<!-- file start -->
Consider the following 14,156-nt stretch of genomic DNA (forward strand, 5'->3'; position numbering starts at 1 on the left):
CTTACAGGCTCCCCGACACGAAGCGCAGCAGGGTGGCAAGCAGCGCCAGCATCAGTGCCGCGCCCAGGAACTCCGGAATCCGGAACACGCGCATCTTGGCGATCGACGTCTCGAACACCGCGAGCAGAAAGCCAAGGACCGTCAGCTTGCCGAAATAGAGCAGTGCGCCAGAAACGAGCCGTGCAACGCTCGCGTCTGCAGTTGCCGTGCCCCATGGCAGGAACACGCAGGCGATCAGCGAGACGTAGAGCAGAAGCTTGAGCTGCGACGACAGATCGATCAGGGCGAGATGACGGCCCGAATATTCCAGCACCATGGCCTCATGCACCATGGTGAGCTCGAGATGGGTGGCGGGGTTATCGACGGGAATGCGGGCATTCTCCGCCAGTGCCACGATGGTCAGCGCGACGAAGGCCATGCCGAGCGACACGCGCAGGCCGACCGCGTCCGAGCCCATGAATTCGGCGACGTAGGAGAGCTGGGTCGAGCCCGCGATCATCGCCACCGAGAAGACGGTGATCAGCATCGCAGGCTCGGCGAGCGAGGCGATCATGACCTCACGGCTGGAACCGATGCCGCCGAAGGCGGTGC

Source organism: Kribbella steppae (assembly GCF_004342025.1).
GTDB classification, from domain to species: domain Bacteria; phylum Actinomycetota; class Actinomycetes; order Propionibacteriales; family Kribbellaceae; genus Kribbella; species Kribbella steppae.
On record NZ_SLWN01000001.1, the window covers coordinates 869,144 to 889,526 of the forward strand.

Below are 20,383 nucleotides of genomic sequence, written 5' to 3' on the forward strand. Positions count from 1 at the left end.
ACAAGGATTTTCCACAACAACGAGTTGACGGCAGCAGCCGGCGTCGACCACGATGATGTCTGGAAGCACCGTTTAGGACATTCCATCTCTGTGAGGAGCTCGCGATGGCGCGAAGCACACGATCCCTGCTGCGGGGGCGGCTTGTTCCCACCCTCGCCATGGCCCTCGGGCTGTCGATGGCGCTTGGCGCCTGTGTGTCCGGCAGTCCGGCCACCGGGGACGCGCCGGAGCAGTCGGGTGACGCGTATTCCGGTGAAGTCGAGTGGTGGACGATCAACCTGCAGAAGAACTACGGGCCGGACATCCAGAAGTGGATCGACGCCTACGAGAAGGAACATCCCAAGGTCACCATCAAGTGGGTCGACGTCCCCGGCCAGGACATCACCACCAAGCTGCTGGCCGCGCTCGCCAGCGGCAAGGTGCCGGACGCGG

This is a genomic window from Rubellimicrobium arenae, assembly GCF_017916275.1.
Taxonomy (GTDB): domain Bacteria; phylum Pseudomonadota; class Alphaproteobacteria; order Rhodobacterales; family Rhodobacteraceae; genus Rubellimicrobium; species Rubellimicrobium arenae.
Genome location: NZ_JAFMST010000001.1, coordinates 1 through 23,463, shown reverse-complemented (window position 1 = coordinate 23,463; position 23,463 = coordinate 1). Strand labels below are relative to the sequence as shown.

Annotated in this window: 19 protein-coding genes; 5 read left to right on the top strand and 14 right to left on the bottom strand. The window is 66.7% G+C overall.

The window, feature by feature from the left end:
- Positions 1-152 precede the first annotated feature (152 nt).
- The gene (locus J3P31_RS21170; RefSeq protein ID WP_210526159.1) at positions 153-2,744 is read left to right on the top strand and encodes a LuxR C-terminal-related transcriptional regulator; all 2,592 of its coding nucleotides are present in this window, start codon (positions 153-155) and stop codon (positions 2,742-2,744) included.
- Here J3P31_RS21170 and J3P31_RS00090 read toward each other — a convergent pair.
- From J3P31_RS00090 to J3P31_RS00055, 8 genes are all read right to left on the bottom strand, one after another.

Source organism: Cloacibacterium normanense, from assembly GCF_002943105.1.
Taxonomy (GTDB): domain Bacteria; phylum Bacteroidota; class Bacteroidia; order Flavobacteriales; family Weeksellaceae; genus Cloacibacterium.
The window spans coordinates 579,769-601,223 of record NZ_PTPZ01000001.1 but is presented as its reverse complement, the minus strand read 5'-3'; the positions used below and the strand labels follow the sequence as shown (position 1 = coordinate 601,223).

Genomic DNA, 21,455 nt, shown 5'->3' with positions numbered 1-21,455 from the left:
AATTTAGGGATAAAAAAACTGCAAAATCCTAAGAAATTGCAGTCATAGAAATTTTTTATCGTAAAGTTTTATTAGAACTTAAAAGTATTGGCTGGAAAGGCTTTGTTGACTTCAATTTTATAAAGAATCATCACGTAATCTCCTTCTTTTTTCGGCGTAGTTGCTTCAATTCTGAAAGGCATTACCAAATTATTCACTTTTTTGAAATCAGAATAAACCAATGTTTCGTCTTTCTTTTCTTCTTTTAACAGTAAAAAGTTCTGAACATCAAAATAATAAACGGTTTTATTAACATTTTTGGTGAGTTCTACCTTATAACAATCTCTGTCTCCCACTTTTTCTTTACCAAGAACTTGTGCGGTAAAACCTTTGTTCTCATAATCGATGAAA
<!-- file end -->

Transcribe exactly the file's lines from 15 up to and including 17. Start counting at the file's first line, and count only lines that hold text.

- Here J3P31_RS21170 and J3P31_RS00090 read toward each other — a convergent pair.
- From J3P31_RS00090 to J3P31_RS00055, 8 genes are all read right to left on the bottom strand, one after another.

Source organism: Cloacibacterium normanense, from assembly GCF_002943105.1.